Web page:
For example, on Aug. 24, the Toronto Police Service announced a mandatory COVID-19 vaccination policy for its members, both uniform and civilian. One day later, the Hamilton Police Service announced it would follow suit.
"I think (the city) must implement (a similar policy). I think it’s their obligation to protect their own employees and to protect the public — but they have to make reasonable accommodations for those who are medically exempt," Schafer said.
When contacted, the unions that represent civic employees were non-committal about a vaccine mandate for their members should one be implemented.
Manitoba Government and General Employees' Union president Michelle Gawronsky said her union supports the current recommendations on COVID-19 vaccines from public health officials in Manitoba.
"We encourage all eligible members to be vaccinated. When combined with appropriate PPE and workplace safety protocols, vaccines are known to be one of the most powerful tools we have to keep people safe," Gawronsky said.
Winnipeg Police Association president Maurice Sabourin said in a written statement his union would have "more to say" on the issue once the city makes an official declaration about the possibility of a vaccine mandate for his members.
"Since the start of the pandemic, the WPA and its members have been firmly committed to following all public health orders and guidelines to ensure the safety and well-being of each other and the people we interact with every single day," Sabourin said.
The United Firefighters of Winnipeg did not respond to a request for comment.
In a written statement, the Amalgamated Transit Union 1505 said it was unaware of the percentage of its membership who have received two doses of a COVID-19 vaccine.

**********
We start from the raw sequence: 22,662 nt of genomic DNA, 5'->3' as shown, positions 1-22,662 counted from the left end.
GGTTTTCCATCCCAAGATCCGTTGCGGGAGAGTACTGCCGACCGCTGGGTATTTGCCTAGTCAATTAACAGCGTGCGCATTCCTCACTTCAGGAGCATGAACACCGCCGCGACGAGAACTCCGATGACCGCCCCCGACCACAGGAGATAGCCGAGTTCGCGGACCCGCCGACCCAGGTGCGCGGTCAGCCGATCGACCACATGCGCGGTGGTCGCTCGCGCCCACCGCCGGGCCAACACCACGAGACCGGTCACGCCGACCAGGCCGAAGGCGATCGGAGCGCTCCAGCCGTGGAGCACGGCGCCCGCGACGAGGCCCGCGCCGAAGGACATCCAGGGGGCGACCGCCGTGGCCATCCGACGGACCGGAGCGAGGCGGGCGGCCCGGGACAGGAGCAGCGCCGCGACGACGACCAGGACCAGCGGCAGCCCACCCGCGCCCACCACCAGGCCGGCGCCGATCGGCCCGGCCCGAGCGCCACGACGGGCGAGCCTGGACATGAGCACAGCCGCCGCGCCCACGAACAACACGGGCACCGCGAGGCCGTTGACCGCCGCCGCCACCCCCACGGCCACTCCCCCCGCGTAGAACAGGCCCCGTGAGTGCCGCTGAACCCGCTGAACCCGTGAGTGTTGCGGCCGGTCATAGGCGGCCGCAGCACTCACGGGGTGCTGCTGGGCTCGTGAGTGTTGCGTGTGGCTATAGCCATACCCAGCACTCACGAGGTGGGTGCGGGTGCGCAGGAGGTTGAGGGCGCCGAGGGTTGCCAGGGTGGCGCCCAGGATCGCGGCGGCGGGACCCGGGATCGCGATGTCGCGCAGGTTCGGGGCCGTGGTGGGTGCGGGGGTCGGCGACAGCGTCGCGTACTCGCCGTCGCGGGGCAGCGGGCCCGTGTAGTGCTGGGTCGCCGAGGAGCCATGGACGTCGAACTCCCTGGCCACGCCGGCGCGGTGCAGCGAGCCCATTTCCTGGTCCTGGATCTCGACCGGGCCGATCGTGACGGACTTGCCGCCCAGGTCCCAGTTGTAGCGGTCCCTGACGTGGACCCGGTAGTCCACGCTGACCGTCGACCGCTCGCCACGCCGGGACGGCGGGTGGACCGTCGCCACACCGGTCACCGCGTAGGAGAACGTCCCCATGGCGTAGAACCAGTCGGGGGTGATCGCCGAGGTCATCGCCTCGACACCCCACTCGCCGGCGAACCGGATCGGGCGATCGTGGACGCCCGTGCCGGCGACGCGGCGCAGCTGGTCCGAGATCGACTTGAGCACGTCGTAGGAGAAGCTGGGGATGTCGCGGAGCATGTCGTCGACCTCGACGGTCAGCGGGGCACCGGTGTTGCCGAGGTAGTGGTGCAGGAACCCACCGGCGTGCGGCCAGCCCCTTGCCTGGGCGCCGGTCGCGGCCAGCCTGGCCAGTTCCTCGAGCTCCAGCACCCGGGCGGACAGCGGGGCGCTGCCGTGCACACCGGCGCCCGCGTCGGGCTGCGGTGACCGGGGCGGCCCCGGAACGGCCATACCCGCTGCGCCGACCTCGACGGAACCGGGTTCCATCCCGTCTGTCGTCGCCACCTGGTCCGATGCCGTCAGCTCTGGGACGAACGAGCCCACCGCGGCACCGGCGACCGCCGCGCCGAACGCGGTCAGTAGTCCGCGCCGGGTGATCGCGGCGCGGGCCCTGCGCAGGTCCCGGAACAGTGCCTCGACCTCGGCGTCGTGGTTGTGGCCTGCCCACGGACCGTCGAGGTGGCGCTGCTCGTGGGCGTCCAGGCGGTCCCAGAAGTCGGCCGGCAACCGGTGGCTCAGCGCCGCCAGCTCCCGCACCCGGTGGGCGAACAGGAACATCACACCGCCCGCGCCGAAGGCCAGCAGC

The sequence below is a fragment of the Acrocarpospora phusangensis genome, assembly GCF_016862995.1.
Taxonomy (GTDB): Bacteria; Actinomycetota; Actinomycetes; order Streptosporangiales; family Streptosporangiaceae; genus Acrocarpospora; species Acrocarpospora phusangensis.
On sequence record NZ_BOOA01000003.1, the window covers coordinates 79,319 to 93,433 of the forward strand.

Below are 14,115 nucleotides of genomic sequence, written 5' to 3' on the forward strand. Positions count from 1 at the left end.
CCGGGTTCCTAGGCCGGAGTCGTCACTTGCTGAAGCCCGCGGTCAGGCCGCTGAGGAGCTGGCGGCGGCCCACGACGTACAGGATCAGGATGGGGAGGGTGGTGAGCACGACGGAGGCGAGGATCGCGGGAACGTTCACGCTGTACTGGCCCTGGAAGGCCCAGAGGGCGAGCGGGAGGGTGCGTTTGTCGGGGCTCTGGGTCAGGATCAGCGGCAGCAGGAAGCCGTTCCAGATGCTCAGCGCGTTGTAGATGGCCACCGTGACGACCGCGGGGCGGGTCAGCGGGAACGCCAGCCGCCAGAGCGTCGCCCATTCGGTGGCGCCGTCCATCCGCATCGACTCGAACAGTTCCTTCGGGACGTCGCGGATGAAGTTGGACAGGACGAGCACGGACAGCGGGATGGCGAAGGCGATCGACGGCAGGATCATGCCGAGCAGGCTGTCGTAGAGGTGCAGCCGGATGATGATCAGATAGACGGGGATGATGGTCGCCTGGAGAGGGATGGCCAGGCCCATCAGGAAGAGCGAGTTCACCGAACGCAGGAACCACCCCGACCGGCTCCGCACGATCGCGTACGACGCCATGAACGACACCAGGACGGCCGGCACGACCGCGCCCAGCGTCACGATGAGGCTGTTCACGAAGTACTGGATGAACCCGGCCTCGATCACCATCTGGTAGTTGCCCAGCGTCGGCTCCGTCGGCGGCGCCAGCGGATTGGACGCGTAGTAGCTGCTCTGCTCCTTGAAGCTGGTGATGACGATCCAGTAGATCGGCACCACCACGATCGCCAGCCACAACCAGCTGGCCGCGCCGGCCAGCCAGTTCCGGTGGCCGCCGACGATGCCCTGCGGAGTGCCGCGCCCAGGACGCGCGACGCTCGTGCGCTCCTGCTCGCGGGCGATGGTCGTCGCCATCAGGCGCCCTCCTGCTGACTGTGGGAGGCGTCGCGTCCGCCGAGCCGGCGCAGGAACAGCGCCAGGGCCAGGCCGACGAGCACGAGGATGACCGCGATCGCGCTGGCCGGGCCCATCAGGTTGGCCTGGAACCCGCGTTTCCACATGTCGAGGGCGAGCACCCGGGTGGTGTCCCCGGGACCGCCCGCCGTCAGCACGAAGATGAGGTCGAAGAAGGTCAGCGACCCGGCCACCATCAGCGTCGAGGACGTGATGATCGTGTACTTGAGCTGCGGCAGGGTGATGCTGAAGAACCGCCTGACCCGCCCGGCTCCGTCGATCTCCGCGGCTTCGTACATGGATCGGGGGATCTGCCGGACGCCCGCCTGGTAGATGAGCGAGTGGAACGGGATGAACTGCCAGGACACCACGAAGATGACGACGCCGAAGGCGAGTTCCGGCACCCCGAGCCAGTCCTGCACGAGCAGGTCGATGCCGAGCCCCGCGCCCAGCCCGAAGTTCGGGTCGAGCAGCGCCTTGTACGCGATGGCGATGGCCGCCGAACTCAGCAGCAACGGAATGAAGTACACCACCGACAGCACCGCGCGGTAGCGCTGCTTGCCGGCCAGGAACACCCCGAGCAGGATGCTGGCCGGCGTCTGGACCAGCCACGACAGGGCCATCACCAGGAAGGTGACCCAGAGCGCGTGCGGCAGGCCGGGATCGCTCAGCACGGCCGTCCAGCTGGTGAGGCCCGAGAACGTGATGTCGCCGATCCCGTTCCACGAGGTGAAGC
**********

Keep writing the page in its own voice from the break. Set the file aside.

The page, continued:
"We are definitely urging our members to get vaccinated, but we also recognize that there are members who are not getting vaccinated for a number of reasons," the spokeswoman said.
"Recognizing the right of everyone to their own body and health, we have to respect each individual’s right to choose to get vaccinated or tested."
"Recognizing the right of everyone to their own body and health, we have to respect each individual’s right to choose to get vaccinated or tested." –Amalgamted Transit Union 1505
Schafer said the right of individuals to safely access public services, and the right of society to have a functioning health-care system, far outstrip the right of an employee who refuse to be vaccinated.
While the "restricting the liberty of individuals always requires justification," Schafer said, he believes the courts would back up the City of Winnipeg should it adopt a vaccine mandate and face a legal challenge.
"If the city were to require its paramedics and firefighters and police to be vaccinated, and if an employee were to challenge that requirement as an unreasonable violation of their rights, I think human rights legislation would protect the employer," Schafer said.
"I think the employee would lose that challenge if their job required them to be in close, intimate contact with vulnerable people in the context of a deadly pandemic where the delta variant is frighteningly infectious."
Ryan Thorpe likes the pace of daily news, the feeling of a broadsheet in his hands and the stress of never-ending deadlines hanging over his head.